ANAHEIM — Every few seconds, the scream coming from Safety Cell 9 rises to a horrible rasping shriek. The young woman inside is disheveled, disoriented, terrified, outraged. She pounds on the walls and the thick metal door, wailing for an unseen friend to help her, consumed by uncomprehending alcoholic delirium, rage and fright.
In the adjacent booking area room, she appears every few seconds on one of several small video monitors, then disappears again as the automatic surveillance system switches to another camera in another cell. But she keeps screaming and screaming.
On the other side of the booking area and down a short corridor, a thin 37-year-old man with tangled blond hair sits cross-legged on the bare floor in a corner of the male detoxification cell and hugs himself as he sways back and forth. His face is bloated, flushed and lined beyond his years and when he was brought in nearly two hours before, shaky but conscious, his eyes were blazing red, swimming and unfocused. Sealed in the cell behind unbreakable glass, he cannot hear the woman's screams.
"That guy's probably a really good candidate for a detox center," says Anaheim Police Lt. Ted LaBahn, the officer in charge of what is known officially as the city's holding facility--the jail. "This is a classic alcoholic. He's a drunk drunk. He's obviously been through the system. We'd have no problem if they were all like him."
He nods toward Safety Cell 9. "But her . . . ."
The California Penal Code section is 647f. It explains when public drunkenness becomes a crime. It describes a person who is under the influence of alcohol or drugs "in such a condition that he or she is unable to exercise care for his or her own safety or the safety of others, or . . . interferes with or obstructs or prevents the free use of any street, sidewalk or other public way."
LaBahn is more succinct.
"We only enforce it," he said, "if there's a problem or there's going to be one."
That means that drunks who are lying in a driveway and are too intoxicated to move, or who are staggering insensibly into the street, or shouting incoherently outside an apartment building, or passed out in the bushes behind a bar are candidates for a night in the drunk tank.
They are brought in every night, but the weekends are the busiest. Every Friday or Saturday night, between 15 and 20 people will arrive in handcuffs at the Anaheim holding facility in violation of section 647f. They will be booked and will remain in jail until they sober up, rarely longer than six hours, LaBahn said.
Anaheim is lucky. It has a jail where public drunks can sober up by themselves, in a detoxification or safety cell, and the jail staff can check their progress on the video monitors and during a routine walk around the jail every 30 minutes.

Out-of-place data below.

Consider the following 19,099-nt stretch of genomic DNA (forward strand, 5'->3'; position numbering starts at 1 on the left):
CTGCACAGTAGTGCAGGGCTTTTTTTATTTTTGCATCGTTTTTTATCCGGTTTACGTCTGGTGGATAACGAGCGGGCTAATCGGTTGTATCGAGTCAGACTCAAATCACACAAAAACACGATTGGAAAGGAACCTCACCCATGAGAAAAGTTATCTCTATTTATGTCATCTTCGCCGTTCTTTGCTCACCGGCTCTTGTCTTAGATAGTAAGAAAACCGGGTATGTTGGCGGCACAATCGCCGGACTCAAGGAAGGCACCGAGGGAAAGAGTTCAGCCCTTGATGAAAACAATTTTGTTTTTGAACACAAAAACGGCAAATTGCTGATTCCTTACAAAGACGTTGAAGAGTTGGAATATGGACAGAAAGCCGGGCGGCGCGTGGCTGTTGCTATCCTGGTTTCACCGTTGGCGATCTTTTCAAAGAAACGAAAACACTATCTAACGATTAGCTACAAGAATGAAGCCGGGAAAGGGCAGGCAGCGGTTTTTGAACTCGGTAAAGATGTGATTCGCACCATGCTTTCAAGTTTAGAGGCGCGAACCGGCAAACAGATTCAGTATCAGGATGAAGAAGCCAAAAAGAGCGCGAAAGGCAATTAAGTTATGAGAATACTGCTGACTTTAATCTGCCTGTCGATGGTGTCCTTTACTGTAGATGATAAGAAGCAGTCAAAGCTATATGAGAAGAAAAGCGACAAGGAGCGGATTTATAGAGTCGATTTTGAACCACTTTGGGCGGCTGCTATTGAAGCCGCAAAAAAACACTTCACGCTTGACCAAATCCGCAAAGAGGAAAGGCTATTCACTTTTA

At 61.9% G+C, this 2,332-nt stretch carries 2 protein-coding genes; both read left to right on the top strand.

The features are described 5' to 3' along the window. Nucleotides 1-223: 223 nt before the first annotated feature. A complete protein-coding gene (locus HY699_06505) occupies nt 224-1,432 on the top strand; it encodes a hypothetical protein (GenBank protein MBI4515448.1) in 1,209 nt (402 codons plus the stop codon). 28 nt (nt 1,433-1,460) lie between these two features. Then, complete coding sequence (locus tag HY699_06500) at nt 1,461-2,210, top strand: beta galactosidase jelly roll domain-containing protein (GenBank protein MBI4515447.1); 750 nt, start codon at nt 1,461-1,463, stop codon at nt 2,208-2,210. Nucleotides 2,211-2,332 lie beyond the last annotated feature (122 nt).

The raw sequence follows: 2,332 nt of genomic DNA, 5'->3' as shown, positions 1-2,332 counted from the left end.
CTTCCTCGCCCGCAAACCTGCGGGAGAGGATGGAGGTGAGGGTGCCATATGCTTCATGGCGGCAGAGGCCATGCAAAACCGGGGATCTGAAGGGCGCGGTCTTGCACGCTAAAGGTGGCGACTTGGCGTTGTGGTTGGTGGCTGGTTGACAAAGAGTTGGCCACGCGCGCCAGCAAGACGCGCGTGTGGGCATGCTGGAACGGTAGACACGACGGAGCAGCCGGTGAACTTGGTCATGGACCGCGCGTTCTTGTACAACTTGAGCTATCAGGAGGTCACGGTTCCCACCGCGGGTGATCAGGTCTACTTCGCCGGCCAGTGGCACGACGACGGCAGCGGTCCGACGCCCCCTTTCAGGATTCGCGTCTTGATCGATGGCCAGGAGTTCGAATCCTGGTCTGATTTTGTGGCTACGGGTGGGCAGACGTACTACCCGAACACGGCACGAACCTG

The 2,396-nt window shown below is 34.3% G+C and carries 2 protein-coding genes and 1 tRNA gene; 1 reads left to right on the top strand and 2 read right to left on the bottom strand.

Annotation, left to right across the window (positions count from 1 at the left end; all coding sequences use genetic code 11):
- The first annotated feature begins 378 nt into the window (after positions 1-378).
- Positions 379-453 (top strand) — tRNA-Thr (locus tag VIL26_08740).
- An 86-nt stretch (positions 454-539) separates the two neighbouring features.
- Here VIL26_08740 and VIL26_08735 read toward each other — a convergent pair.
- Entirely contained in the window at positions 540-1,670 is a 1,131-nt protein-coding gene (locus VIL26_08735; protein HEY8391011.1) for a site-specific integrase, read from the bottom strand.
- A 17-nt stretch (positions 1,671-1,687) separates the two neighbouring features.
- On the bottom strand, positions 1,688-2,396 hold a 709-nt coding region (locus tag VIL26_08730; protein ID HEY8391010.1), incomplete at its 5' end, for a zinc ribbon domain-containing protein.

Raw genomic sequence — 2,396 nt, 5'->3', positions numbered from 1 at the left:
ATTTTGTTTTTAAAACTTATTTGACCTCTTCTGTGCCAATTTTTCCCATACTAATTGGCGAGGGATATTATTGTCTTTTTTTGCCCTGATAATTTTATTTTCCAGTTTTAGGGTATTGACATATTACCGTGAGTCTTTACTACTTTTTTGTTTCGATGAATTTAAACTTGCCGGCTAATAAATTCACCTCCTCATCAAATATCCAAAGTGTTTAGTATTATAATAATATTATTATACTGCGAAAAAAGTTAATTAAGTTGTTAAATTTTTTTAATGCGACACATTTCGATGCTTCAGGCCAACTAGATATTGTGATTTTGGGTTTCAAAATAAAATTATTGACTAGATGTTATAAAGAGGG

Ten other Orange County cities, however, have no jail, and officers or watch commanders on duty must supervise drunks until they sober up or are released. In other cities where facilities are minimal, arrests for public drunkenness have been discouraged. And because of overcrowding, no public drunks at all are accepted at Orange County Jail.
Police would love to be rid of the responsibility for taking care of the benign, non-combative drunk, the person whose immediate problem will disappear when his body metabolizes away the alcohol.
"If we had a place to put these people," LaBahn said, "it would be a godsend."
A task force of city, county and law enforcement officials convened by county Supervisor Harriett M. Wieder would like to see the drunks taken to a series of four or five "sobering up centers" that the group has proposed for the county. The centers would be staffed by civilian health care professionals, freeing police to return to duty immediately after bringing the drunks in.
They brought in 7,352 of them in 1988, according to the task force report. The actual figure, however, probably is considerably higher because Anaheim was not included (the Anaheim Police Department, said the report, was unable to provide a figure because of lack of time to do a "hand search" of its records). Though Barbara Foster, one of Wieder's executive assistants, said public drunkenness was "an ongoing problem" in Orange County, she added that the city police chiefs sitting on Wieder's task force have said they believe that the problem is increasing.
A sobering-up center, depending on availability and funding, could be part of a hospital alcohol ward, a section of an existing alcohol treatment center or be created as a new, free-standing facility, according to the task force report.
Garden Grove Police Chief John Robertson, a member of the task force, said he would like to see the centers work in concert with existing facilities that now provide long-term counseling and care for alcoholics.
"What we end up doing now is basically baby-sitting them," said Robertson. "They go into a holding cell, they sober up and then they go out the door. Some of them we see night after night."